1 Way Jeff Bezos Is Like Warren Buffett -- And Why That’s Good News for Comic Book Shops

Three Fools talk about Amazon’s deal for comiXology, and why Bezos’ hands-off approach should put fans, comic book shop owners, and investors at ease.

Apr 19, 2014 at 4:00AM

Jeff Bezos has a reputation for taking a hands-off approach with acquired subsidiaries. Credit: Amazon.com.

When Amazon.com (NASDAQ:AMZN) acquired comiXology for an undisclosed sum, it raised questions about the future of comic book shops. Would the e-tailer, known for disrupting huge industries, use its new subsidiary to disrupt specialists?

Host Ellen Bowman puts these questions to analysts Nathan Alderman and Tim Beyers in this week's episode of 1-Up On Wall Street, The Motley Fool's web show in which we talk about the big-money names behind your favorite movies, toys, video games, comics, and more.

Tim says comic book shops have nothing to fear. According to data from The Comics Chronicles, unit sales of print comics improved 6.7% last year. Dollar volume also improved -- for the third consecutive year -- to 10.2%. The message? Digital is expanding the print market, and Amazon's influence won't change that.

Nathan agrees, noting that CEO Jeff Bezos is famously like Warren Buffett in his hands-off approach to managing acquired subsidiaries. ComiXology marketing chief Chip Mosher expects that we'll see more of the same here.

"Amazon has a long history with subsidiaries like Goodreads, Zappos, Audible, and IMDb, of helping them grow and, over time, learning from each other and improving together," he said in an interview.

Finally, Tim and Nathan say that, combined, Amazon and comiXology should allow comic book shops to cater to a more diverse set of readers through custom digital storefronts while optimizing print inventory.

At the corporate level, bringing comiXology's Guided View technology to Kindle should make the reading experience more satisfying. And of course, anything that leads to more high-margin sales is good for Amazon shareholders.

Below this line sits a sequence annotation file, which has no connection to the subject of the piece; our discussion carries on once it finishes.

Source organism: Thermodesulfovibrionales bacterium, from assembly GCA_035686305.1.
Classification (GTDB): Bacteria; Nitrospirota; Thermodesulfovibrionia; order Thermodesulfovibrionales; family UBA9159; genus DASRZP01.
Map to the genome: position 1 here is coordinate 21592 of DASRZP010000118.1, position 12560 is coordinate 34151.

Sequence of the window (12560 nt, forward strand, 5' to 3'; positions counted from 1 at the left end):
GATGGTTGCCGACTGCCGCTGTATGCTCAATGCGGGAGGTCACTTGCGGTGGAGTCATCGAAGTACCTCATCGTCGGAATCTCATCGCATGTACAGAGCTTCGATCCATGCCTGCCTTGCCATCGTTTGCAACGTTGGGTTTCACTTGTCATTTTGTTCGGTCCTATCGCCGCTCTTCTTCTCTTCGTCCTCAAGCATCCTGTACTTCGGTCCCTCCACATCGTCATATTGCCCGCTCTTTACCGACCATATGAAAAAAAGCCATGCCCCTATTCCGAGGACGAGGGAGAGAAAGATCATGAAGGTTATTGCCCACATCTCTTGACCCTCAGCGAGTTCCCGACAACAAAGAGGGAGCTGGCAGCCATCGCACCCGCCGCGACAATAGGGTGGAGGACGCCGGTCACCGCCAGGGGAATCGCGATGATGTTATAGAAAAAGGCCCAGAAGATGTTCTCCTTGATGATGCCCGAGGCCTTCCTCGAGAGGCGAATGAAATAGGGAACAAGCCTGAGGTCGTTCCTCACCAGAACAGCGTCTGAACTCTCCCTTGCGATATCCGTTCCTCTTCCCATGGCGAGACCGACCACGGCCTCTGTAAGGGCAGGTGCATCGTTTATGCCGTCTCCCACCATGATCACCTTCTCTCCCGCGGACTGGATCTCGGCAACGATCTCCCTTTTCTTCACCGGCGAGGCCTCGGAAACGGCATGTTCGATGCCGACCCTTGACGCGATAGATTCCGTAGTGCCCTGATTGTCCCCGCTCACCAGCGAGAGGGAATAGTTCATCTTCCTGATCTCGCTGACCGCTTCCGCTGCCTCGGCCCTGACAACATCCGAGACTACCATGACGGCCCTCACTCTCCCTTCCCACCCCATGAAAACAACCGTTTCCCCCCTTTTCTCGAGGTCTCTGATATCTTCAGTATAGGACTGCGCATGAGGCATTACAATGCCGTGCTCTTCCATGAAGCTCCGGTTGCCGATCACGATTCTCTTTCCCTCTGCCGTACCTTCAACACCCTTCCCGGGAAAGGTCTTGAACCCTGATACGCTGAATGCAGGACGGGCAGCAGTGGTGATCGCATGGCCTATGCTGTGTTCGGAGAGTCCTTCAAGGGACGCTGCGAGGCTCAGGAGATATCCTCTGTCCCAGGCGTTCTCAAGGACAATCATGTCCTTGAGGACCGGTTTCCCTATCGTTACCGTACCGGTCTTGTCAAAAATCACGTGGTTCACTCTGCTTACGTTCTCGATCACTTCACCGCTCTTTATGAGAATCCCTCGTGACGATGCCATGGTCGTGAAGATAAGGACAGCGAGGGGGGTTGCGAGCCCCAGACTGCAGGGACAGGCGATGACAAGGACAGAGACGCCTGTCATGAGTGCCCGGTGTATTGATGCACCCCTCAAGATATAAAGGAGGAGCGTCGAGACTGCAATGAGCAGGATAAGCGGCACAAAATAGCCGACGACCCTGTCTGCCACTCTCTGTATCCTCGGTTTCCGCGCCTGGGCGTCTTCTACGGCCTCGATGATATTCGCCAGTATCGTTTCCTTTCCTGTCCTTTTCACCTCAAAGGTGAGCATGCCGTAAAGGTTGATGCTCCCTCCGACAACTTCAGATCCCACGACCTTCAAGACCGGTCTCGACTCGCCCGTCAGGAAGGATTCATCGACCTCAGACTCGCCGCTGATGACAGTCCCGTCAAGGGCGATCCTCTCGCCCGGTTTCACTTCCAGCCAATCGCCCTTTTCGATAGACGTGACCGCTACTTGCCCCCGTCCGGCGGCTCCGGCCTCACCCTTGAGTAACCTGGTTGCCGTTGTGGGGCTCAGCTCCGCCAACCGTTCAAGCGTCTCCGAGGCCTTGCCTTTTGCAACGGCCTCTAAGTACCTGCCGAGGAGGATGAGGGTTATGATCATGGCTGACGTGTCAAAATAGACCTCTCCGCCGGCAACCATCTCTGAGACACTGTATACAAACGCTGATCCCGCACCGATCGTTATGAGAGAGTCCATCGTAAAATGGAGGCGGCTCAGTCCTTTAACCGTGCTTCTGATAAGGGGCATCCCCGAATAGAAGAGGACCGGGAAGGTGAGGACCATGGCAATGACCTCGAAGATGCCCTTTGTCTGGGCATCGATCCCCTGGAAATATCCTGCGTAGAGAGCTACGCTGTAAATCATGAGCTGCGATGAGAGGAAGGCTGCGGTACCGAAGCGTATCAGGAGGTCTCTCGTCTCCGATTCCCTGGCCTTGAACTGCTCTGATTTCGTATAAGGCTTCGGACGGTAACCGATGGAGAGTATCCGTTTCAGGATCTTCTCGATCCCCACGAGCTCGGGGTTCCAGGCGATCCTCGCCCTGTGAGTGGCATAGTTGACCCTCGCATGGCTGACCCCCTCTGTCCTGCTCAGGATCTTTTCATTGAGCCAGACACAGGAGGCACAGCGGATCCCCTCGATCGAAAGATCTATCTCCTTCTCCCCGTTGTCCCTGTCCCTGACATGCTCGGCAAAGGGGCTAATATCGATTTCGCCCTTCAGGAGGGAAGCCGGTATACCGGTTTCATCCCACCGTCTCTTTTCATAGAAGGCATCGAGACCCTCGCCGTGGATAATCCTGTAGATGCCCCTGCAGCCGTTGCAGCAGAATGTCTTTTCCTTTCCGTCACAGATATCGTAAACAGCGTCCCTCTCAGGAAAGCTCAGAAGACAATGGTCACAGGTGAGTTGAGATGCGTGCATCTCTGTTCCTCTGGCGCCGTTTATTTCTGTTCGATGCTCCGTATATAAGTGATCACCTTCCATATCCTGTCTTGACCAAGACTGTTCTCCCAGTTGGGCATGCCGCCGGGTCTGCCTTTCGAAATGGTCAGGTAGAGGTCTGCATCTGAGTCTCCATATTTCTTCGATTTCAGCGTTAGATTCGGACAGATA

Now it's your turn to weigh in using the comments box below. How do you think this deal will impact comic book shops? Do you think about Bezos' hands-off approach will pay dividends here? Click the video to watch as Ellen puts Nathan and Tim on the spot, and then be sure to follow us on Twitter for more segments and regular geek news updates!

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Ellen Bowman and Nathan Alderman own shares of Amazon.com. Tim Beyers has no position in any stocks mentioned. The Motley Fool recommends Amazon.com. The Motley Fool owns shares of Amazon.com. Try any of our Foolish newsletter services free for 30 days. We Fools may not all hold the same opinions, but we all believe that considering a diverse range of insights makes us better investors. The Motley Fool has a disclosure policy.

4 in 5 Americans Are Ignoring Buffett's Warning

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Jun 12, 2015 at 5:01PM

Admitting fear is difficult.

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KPMG advises we're "on the cusp of revolutionary change" coming much "sooner than you think."

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David Hanson owns shares of Berkshire Hathaway and American Express. The Motley Fool recommends and owns shares of Berkshire Hathaway, Google, and Coca-Cola.We Fools don't all hold the same opinions, but we all believe that considering a diverse range of insights makes us better investors. The Motley Fool has a disclosure policy.

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